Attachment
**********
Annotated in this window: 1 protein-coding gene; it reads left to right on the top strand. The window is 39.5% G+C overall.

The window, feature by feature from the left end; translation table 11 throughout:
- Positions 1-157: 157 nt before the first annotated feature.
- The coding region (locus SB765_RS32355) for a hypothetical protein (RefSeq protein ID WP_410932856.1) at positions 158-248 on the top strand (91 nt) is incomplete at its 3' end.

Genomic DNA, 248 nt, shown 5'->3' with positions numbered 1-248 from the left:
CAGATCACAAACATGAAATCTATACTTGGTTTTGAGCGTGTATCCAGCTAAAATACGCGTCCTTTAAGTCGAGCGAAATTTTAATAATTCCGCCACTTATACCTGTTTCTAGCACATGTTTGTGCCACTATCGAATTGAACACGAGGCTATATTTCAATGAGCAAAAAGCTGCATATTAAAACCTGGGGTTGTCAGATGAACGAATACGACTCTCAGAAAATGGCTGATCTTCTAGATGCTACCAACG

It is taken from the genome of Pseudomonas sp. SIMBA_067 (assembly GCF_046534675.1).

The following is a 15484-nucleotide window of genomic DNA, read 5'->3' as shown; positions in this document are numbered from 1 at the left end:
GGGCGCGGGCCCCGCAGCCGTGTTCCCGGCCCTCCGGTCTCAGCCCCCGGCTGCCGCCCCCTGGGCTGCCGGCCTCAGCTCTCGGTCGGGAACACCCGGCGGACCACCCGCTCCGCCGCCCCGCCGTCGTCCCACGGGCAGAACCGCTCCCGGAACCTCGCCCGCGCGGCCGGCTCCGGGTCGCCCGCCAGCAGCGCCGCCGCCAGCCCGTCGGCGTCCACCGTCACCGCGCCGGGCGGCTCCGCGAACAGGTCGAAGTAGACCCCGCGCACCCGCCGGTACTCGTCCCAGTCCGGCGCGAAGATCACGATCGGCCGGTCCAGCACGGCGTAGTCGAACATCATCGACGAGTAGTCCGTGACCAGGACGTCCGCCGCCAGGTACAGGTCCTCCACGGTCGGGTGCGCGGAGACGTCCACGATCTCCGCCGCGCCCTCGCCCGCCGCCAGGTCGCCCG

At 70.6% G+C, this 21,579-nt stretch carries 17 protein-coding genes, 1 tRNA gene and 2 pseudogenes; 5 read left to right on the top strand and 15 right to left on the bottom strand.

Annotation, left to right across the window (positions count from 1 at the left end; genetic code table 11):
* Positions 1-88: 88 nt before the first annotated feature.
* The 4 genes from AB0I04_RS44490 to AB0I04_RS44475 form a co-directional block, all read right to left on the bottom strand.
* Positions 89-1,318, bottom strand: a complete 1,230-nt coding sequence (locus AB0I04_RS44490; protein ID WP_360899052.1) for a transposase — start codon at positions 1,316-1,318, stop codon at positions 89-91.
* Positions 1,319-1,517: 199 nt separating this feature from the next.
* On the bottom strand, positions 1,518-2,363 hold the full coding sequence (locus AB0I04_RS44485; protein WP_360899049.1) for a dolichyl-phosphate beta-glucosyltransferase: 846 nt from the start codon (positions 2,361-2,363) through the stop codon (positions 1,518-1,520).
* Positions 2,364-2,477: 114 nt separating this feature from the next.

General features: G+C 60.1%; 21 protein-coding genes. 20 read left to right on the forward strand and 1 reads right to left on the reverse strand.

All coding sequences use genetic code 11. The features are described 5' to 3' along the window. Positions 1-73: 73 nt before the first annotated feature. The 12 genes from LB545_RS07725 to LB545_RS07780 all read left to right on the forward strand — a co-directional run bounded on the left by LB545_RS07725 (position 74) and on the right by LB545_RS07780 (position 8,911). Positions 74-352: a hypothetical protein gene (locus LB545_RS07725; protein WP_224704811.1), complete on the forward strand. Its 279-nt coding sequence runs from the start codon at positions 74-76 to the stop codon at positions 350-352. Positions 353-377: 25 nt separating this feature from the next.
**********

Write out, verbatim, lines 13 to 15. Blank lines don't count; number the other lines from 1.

* The 4 genes from AB0I04_RS44490 to AB0I04_RS44475 form a co-directional block, all read right to left on the bottom strand.
* Positions 89-1,318, bottom strand: a complete 1,230-nt coding sequence (locus AB0I04_RS44490; protein ID WP_360899052.1) for a transposase — start codon at positions 1,316-1,318, stop codon at positions 89-91.
* Positions 1,319-1,517: 199 nt separating this feature from the next.